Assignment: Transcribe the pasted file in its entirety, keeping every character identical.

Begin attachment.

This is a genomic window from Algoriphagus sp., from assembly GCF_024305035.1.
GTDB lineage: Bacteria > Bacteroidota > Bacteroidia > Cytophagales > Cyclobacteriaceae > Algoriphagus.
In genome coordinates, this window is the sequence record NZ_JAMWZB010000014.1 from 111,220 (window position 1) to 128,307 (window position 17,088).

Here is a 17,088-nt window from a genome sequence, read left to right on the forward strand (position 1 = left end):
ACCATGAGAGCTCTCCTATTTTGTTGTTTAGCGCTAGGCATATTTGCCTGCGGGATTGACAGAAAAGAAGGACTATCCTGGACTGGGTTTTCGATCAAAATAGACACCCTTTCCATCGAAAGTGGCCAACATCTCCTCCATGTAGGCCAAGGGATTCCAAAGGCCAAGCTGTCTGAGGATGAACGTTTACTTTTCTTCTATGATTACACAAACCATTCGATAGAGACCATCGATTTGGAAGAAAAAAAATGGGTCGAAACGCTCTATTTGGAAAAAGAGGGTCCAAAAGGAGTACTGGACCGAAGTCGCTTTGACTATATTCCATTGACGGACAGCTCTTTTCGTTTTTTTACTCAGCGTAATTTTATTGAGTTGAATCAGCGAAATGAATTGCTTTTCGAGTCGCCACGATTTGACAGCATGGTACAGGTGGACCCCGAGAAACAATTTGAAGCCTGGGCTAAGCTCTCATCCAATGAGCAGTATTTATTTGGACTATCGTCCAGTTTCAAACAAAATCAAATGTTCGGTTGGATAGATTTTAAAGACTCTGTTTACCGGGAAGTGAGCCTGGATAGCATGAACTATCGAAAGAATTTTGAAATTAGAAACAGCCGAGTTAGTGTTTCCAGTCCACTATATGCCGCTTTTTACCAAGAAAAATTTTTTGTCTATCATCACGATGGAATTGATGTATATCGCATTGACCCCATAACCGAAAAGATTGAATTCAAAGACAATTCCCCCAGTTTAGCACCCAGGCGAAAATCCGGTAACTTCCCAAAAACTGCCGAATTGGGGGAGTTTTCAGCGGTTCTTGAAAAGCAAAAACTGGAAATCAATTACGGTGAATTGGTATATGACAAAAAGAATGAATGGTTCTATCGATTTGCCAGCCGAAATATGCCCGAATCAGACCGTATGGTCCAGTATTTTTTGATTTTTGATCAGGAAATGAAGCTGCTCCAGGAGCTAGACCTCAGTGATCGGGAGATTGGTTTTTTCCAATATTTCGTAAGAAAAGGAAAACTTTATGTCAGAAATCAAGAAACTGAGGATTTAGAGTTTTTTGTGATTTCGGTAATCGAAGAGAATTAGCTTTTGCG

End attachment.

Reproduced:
This is a genomic window from Algoriphagus sp., from assembly GCF_024305035.1.
GTDB lineage: Bacteria > Bacteroidota > Bacteroidia > Cytophagales > Cyclobacteriaceae > Algoriphagus.
In genome coordinates, this window is the sequence record NZ_JAMWZB010000014.1 from 111,220 (window position 1) to 128,307 (window position 17,088).

Here is a 17,088-nt window from a genome sequence, read left to right on the forward strand (position 1 = left end):
ACCATGAGAGCTCTCCTATTTTGTTGTTTAGCGCTAGGCATATTTGCCTGCGGGATTGACAGAAAAGAAGGACTATCCTGGACTGGGTTTTCGATCAAAATAGACACCCTTTCCATCGAAAGTGGCCAACATCTCCTCCATGTAGGCCAAGGGATTCCAAAGGCCAAGCTGTCTGAGGATGAACGTTTACTTTTCTTCTATGATTACACAAACCATTCGATAGAGACCATCGATTTGGAAGAAAAAAAATGGGTCGAAACGCTCTATTTGGAAAAAGAGGGTCCAAAAGGAGTACTGGACCGAAGTCGCTTTGACTATATTCCATTGACGGACAGCTCTTTTCGTTTTTTTACTCAGCGTAATTTTATTGAGTTGAATCAGCGAAATGAATTGCTTTTCGAGTCGCCACGATTTGACAGCATGGTACAGGTGGACCCCGAGAAACAATTTGAAGCCTGGGCTAAGCTCTCATCCAATGAGCAGTATTTATTTGGACTATCGTCCAGTTTCAAACAAAATCAAATGTTCGGTTGGATAGATTTTAAAGACTCTGTTTACCGGGAAGTGAGCCTGGATAGCATGAACTATCGAAAGAATTTTGAAATTAGAAACAGCCGAGTTAGTGTTTCCAGTCCACTATATGCCGCTTTTTACCAAGAAAAATTTTTTGTCTATCATCACGATGGAATTGATGTATATCGCATTGACCCCATAACCGAAAAGATTGAATTCAAAGACAATTCCCCCAGTTTAGCACCCAGGCGAAAATCCGGTAACTTCCCAAAAACTGCCGAATTGGGGGAGTTTTCAGCGGTTCTTGAAAAGCAAAAACTGGAAATCAATTACGGTGAATTGGTATATGACAAAAAGAATGAATGGTTCTATCGATTTGCCAGCCGAAATATGCCCGAATCAGACCGTATGGTCCAGTATTTTTTGATTTTTGATCAGGAAATGAAGCTGCTCCAGGAGCTAGACCTCAGTGATCGGGAGATTGGTTTTTTCCAATATTTCGTAAGAAAAGGAAAACTTTATGTCAGAAATCAAGAAACTGAGGATTTAGAGTTTTTTGTGATTTCGGTAATCGAAGAGAATTAGCTTTTGCG